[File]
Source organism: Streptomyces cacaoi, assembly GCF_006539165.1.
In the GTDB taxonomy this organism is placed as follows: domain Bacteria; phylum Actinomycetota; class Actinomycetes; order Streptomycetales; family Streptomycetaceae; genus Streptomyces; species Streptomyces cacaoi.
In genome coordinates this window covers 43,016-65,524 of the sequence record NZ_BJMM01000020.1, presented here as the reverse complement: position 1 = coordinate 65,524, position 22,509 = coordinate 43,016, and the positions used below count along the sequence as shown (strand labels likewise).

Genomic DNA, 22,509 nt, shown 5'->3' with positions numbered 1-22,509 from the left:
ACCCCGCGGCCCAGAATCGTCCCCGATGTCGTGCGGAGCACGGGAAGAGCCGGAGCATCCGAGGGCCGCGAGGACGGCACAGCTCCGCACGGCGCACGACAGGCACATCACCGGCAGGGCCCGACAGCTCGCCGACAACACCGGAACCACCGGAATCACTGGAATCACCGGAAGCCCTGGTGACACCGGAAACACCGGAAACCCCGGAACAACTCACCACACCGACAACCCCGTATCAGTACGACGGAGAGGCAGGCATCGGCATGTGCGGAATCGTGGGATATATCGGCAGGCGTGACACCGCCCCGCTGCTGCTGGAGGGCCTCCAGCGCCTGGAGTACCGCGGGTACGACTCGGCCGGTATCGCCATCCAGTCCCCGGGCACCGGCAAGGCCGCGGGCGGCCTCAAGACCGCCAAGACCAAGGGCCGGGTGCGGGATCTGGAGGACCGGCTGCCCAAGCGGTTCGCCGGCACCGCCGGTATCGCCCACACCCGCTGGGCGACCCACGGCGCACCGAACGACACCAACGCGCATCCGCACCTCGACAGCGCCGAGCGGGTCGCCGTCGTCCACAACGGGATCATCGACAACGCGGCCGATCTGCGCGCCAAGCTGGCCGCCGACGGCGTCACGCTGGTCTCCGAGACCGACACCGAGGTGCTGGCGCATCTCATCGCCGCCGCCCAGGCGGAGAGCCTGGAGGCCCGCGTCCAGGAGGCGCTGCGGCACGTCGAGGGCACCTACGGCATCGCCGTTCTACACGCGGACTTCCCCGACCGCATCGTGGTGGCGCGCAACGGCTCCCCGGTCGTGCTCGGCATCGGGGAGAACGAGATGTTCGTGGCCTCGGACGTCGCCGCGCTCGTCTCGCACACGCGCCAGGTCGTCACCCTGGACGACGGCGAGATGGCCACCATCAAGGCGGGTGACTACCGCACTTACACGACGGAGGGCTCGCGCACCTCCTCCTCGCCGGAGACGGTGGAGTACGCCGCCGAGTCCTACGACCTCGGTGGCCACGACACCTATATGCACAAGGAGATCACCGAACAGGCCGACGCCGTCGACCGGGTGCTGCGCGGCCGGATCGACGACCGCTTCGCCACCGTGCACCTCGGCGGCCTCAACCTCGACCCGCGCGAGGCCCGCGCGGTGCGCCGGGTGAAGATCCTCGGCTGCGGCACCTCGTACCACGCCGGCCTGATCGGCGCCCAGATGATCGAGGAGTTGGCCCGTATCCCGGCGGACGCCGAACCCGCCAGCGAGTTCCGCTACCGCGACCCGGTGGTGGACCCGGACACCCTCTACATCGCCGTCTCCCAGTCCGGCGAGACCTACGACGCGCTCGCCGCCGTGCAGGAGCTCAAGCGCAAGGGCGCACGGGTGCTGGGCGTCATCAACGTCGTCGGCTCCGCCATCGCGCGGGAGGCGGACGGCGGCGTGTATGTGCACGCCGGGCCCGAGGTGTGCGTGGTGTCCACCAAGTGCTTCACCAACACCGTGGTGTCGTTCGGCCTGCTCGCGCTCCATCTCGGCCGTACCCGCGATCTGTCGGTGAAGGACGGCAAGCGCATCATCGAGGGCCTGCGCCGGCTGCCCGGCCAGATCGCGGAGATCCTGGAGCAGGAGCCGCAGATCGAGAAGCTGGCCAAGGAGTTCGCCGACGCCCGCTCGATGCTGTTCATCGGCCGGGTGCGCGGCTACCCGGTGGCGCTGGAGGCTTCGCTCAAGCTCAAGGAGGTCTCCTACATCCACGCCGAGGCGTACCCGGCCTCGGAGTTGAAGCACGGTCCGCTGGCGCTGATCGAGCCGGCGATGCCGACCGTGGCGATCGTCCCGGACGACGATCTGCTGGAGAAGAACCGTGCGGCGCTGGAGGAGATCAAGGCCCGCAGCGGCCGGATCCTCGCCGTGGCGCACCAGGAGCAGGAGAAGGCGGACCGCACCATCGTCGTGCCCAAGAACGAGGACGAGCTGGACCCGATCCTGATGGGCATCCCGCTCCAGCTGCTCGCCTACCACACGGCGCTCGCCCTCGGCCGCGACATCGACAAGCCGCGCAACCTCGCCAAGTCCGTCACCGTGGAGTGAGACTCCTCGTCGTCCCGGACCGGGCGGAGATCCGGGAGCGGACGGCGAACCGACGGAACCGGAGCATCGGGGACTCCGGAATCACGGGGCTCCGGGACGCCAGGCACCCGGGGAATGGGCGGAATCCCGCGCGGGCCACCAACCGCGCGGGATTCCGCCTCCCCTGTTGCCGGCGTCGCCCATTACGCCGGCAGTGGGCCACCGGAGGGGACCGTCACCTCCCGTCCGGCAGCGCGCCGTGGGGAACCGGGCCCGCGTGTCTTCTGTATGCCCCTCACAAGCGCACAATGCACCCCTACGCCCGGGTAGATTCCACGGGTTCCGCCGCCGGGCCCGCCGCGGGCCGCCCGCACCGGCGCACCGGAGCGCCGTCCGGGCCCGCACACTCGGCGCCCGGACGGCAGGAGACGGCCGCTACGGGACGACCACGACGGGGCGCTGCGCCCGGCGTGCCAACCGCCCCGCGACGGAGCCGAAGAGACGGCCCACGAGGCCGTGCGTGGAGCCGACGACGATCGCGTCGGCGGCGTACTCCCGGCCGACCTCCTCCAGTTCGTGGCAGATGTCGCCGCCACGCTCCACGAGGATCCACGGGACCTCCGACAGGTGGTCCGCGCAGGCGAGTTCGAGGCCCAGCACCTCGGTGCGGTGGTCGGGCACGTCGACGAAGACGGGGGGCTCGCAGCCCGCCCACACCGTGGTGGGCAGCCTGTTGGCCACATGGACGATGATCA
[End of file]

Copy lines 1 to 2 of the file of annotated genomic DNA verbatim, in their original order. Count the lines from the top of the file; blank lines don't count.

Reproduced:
Source organism: Streptomyces cacaoi, assembly GCF_006539165.1.
In the GTDB taxonomy this organism is placed as follows: domain Bacteria; phylum Actinomycetota; class Actinomycetes; order Streptomycetales; family Streptomycetaceae; genus Streptomyces; species Streptomyces cacaoi.